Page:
Latin American Power Transformation Outlook


Recent data on Latin America’s renewable energy markets suggest that the region is in the early stages of a significant transition toward a decarbonized future.The power sector is already relatively clean by global standards.This unique starting point influences the pace and depth of power decarbonization in the coming years. 

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As a result, Latin America's electricity sector will be more decarbonized by 2050 than most other regions, and this transition can be achieved through a different mix of technologies.The economics-led scenario brings the region closer to a policy-driven net zero scenario by 2050 than many other markets,suggesting that a single economic driver will remain a strong determinant of Latin America's energy transition.


While wind and photovoltaic growth has accelerated over the past decade, hydropower remains critical to meeting the region’s current electricity needs. Hydropower accounts for the vast majority of the 62% existing zero-carbon electricity. Hydropower growth should be limited over the next 30 years, but it still has the potential to provide a quarter of Latin America's electricity generation in 2050.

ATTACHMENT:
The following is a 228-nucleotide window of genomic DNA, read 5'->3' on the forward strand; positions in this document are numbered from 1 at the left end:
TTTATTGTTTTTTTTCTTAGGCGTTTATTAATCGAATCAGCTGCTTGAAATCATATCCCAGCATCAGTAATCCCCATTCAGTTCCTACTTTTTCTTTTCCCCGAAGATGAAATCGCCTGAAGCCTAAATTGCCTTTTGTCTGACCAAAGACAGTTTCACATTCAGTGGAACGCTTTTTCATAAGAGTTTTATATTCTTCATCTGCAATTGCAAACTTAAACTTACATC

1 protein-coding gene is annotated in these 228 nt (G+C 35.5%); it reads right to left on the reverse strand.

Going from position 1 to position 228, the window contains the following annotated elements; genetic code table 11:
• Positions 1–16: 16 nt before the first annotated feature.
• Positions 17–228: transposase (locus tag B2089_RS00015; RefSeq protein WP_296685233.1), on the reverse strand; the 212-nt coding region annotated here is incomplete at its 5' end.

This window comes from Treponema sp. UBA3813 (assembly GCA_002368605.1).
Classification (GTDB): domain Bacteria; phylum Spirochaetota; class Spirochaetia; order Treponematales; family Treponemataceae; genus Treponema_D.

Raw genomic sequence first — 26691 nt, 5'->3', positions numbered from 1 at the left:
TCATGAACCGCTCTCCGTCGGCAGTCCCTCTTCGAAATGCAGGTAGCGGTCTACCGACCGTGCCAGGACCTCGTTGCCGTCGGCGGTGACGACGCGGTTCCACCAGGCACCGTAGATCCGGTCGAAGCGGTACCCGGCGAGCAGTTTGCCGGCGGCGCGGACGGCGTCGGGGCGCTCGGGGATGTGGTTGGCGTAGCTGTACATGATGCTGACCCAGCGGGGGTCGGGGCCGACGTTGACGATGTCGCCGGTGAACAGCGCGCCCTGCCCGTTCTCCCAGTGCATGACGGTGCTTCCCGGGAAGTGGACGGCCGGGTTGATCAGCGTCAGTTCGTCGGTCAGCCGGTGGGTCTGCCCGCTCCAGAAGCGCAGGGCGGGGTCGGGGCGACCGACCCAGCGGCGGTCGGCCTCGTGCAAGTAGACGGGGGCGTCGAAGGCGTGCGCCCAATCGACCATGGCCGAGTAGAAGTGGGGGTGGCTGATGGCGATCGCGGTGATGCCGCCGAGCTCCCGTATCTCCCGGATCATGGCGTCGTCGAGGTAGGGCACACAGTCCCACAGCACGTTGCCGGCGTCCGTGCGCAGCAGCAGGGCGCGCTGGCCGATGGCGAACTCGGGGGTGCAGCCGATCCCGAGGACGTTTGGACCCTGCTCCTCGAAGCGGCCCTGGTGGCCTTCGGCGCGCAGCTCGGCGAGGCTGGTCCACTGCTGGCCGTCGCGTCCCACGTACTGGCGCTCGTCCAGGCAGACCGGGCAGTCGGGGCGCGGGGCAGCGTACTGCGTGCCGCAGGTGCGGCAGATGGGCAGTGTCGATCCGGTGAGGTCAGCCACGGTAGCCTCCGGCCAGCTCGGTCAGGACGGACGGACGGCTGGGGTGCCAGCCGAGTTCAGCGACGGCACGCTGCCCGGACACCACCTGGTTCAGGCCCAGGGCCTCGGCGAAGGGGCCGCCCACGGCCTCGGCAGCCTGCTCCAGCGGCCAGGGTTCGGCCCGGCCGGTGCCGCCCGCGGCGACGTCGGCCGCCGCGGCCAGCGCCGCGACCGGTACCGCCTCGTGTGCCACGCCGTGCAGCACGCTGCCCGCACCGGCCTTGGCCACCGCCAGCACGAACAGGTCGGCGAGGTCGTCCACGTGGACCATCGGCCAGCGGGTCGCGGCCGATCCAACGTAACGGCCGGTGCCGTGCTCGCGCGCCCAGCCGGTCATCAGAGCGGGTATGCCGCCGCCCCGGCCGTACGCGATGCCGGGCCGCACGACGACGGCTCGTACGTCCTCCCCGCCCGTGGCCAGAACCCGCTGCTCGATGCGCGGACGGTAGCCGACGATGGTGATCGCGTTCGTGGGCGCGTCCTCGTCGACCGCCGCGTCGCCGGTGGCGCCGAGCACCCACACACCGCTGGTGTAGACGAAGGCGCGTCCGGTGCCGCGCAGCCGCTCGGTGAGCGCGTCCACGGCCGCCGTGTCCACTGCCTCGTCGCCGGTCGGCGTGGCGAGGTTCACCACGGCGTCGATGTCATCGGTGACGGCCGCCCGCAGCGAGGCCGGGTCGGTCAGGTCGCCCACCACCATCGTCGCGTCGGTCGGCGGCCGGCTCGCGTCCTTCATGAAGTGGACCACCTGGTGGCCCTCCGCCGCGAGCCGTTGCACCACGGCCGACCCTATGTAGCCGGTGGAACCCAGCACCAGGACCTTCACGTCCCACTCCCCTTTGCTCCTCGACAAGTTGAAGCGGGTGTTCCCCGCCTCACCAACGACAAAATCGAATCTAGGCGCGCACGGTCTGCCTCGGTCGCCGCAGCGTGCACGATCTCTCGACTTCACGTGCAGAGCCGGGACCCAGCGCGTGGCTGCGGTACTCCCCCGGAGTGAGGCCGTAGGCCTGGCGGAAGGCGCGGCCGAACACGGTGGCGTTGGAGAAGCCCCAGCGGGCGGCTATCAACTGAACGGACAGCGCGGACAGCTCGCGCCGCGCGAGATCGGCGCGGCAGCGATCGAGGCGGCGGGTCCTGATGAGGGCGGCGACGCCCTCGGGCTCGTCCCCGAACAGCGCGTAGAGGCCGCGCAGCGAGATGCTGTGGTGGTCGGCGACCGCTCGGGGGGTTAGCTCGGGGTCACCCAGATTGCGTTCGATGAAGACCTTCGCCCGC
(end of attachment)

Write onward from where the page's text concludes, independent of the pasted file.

As a clean, dispatchable form of electricity generation, hydropower also complements the region’s increasingly intermittent power supplies. Wind power,in particular,benefits from the synergies of seasonal generation.This relationship is fundamental to increasing the share of wind and photovoltaic power in Latin America’s electricity generation from 12% today to 63% in 2050.

By 2050, the proportion of zero-carbon power generation in the Latin American power industry will reach approximately 90%, second only to Europe.Wind power and photovoltaic power account for the vast majority of newly installed capacity, replacing less economical fossil fuels. By 2050, CO2 emissions will drop by 58%.

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